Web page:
What do the results mean for US politics going forward? Firstly, the polls got it wrong, awfully wrong. Even though Biden won, it wasn’t by the wide margins pundits predicted, not at all. Predictions had Florida flipping blue and Biden making a victory speech soon after election day. Multiple reasons have been suggested as to why the polls missed the mark yet again. The main reason: white working class voters refused to talk to pollsters, or they lied about their voting preferences. Commercial polls like Rasmussen and Gallup only reported results where 6% of canvassed voters responded meaning heavily skewed and unrepresentative results. These are challenges the polling industry will have to address in the coming years in order regain trust in the country, and more importantly regain accuracy for future elections, lest we hear more exclamations of “the polls got it wrong again.”
Mail-in Ballots and Changing Demographics
Why did early results favour Trump and how did Biden eventually pull ahead in so many states? Trump’s urging of voters to vote in-person on election day may have played a part in forming the red mirage we saw in those key battleground states. But mail-in ballots played a larger role. Millions of Republicans flocked to polling booths while many Democrats opted to vote by mail instead. The United States Postal Service, despite being a 600,000 strong employee service, was stretched incredibly thin as millions of mail-in ballots across the nation had to be delivered to counting stations. Trump’s early leads, mainly from rural conservative counties, were diminished because mail-in ballots (from metropolitan areas such as Philadelphia and Atlanta) heavily favoured Biden and contributed to states such as Pennsylvania and Georgia flipping well after election day. Flips in traditionally red states also represent a shifting demographic change in the US driven by young people moving south and growing minority populations. Georgia tells this story rather neatly where white voters made up 61% of registered voters in 2010. In 2020, they made up just 53% of registered voters, while Asian, African-American, and Latino voter registration, which generally favoured the Democrats, skyrocketed.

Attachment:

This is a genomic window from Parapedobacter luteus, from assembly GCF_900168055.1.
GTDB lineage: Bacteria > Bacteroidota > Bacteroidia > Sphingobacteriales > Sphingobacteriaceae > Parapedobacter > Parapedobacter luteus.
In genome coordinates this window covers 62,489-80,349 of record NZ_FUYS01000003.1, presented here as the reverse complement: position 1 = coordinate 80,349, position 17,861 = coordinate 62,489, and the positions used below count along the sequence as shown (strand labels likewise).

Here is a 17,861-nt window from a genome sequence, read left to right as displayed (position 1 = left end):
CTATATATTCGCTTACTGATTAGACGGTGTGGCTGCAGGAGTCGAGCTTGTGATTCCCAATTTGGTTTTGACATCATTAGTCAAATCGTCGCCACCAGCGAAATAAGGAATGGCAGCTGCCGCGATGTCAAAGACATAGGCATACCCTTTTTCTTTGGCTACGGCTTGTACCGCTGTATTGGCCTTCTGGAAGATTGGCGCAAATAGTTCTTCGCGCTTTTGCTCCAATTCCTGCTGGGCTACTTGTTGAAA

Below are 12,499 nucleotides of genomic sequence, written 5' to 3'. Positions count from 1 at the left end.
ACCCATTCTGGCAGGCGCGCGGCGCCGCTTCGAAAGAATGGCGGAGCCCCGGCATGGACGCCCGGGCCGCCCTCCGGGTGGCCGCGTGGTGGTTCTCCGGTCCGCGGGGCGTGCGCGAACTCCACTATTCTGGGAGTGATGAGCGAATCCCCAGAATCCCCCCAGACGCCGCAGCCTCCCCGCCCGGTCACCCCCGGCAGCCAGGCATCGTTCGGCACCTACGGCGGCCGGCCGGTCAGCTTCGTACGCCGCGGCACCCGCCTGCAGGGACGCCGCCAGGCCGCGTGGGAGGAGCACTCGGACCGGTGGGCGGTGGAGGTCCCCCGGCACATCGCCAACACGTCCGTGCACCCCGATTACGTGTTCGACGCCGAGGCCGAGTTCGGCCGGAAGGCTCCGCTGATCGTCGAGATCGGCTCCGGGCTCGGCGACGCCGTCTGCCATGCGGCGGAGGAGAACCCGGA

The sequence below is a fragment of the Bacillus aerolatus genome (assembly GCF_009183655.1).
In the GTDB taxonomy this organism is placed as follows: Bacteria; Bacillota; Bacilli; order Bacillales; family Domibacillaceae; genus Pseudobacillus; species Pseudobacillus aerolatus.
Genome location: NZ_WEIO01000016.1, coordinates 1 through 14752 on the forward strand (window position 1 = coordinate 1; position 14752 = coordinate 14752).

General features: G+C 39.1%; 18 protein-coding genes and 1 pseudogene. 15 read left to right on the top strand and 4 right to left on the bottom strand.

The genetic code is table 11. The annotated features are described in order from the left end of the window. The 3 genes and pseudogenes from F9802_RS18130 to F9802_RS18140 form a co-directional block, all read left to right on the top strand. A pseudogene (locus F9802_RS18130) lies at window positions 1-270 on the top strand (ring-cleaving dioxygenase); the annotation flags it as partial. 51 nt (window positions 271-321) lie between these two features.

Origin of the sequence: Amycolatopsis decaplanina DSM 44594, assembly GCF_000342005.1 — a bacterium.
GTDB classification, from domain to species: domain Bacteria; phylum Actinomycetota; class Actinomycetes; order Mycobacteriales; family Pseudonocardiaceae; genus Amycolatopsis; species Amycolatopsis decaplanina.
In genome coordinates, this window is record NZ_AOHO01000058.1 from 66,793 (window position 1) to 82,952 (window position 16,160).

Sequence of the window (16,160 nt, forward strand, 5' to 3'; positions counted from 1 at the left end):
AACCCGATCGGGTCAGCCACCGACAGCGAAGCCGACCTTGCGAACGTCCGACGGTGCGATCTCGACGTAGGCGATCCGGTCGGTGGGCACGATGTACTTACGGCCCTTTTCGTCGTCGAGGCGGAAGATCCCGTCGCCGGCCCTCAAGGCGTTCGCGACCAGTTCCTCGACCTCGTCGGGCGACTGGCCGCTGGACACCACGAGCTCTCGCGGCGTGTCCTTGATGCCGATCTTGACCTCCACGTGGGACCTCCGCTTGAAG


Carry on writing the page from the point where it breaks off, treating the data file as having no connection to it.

Trumpism is Here to Remain